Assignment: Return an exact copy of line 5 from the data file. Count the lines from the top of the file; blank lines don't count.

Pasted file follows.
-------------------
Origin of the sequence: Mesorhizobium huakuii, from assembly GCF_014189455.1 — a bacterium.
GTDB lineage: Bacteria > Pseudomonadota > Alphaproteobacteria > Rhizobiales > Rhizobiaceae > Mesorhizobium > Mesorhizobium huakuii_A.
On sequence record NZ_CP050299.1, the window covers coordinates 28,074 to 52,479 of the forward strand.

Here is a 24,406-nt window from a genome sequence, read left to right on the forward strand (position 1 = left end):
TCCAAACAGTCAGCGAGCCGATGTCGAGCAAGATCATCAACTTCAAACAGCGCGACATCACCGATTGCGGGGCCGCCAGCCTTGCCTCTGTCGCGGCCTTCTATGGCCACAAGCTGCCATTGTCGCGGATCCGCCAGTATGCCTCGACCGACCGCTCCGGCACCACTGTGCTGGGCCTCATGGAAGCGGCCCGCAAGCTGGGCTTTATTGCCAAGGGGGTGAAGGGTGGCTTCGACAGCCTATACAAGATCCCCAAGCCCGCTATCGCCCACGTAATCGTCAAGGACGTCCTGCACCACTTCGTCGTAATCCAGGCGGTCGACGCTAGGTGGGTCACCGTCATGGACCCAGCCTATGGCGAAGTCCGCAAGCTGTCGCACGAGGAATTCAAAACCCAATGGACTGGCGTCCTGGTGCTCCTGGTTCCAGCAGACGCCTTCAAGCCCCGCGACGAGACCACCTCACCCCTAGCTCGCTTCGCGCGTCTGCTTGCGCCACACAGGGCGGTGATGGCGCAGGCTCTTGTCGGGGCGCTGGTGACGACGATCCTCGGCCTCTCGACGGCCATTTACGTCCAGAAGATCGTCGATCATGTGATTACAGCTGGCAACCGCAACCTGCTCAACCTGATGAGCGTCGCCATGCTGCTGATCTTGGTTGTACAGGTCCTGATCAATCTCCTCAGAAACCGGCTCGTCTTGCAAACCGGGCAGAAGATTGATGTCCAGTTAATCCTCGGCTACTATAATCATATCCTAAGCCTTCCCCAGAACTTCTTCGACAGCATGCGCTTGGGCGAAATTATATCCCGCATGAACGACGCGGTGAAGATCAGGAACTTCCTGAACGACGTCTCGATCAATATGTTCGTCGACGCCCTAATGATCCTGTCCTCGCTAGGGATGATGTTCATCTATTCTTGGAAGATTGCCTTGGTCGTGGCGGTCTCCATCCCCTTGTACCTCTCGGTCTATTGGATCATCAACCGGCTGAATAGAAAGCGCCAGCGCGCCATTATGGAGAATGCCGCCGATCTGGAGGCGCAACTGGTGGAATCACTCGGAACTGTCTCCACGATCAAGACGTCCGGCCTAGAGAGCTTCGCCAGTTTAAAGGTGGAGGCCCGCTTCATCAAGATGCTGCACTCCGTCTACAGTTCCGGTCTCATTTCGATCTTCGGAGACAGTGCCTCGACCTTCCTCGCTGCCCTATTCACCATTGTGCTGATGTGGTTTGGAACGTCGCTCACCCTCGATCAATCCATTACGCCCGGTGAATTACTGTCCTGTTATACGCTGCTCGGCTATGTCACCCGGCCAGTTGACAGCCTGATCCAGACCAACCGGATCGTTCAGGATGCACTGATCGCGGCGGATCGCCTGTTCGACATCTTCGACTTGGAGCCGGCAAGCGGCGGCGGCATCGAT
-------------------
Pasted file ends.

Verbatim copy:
TCCAAACAGTCAGCGAGCCGATGTCGAGCAAGATCATCAACTTCAAACAGCGCGACATCACCGATTGCGGGGCCGCCAGCCTTGCCTCTGTCGCGGCCTTCTATGGCCACAAGCTGCCATTGTCGCGGATCCGCCAGTATGCCTCGACCGACCGCTCCGGCACCACTGTGCTGGGCCTCATGGAAGCGGCCCGCAAGCTGGGCTTTATTGCCAAGGGGGTGAAGGGTGGCTTCGACAGCCTATACAAGATCCCCAAGCCCGCTATCGCCCACGTAATCGTCAAGGACGTCCTGCACCACTTCGTCGTAATCCAGGCGGTCGACGCTAGGTGGGTCACCGTCATGGACCCAGCCTATGGCGAAGTCCGCAAGCTGTCGCACGAGGAATTCAAAACCCAATGGACTGGCGTCCTGGTGCTCCTGGTTCCAGCAGACGCCTTCAAGCCCCGCGACGAGACCACCTCACCCCTAGCTCGCTTCGCGCGTCTGCTTGCGCCACACAGGGCGGTGATGGCGCAGGCTCTTGTCGGGGCGCTGGTGACGACGATCCTCGGCCTCTCGACGGCCATTTACGTCCAGAAGATCGTCGATCATGTGATTACAGCTGGCAACCGCAACCTGCTCAACCTGATGAGCGTCGCCATGCTGCTGATCTTGGTTGTACAGGTCCTGATCAATCTCCTCAGAAACCGGCTCGTCTTGCAAACCGGGCAGAAGATTGATGTCCAGTTAATCCTCGGCTACTATAATCATATCCTAAGCCTTCCCCAGAACTTCTTCGACAGCATGCGCTTGGGCGAAATTATATCCCGCATGAACGACGCGGTGAAGATCAGGAACTTCCTGAACGACGTCTCGATCAATATGTTCGTCGACGCCCTAATGATCCTGTCCTCGCTAGGGATGATGTTCATCTATTCTTGGAAGATTGCCTTGGTCGTGGCGGTCTCCATCCCCTTGTACCTCTCGGTCTATTGGATCATCAACCGGCTGAATAGAAAGCGCCAGCGCGCCATTATGGAGAATGCCGCCGATCTGGAGGCGCAACTGGTGGAATCACTCGGAACTGTCTCCACGATCAAGACGTCCGGCCTAGAGAGCTTCGCCAGTTTAAAGGTGGAGGCCCGCTTCATCAAGATGCTGCACTCCGTCTACAGTTCCGGTCTCATTTCGATCTTCGGAGACAGTGCCTCGACCTTCCTCGCTGCCCTATTCACCATTGTGCTGATGTGGTTTGGAACGTCGCTCACCCTCGATCAATCCATTACGCCCGGTGAATTACTGTCCTGTTATACGCTGCTCGGCTATGTCACCCGGCCAGTTGACAGCCTGATCCAGACCAACCGGATCGTTCAGGATGCACTGATCGCGGCGGATCGCCTGTTCGACATCTTCGACTTGGAGCCGGCAAGCGGCGGCGGCATCGAT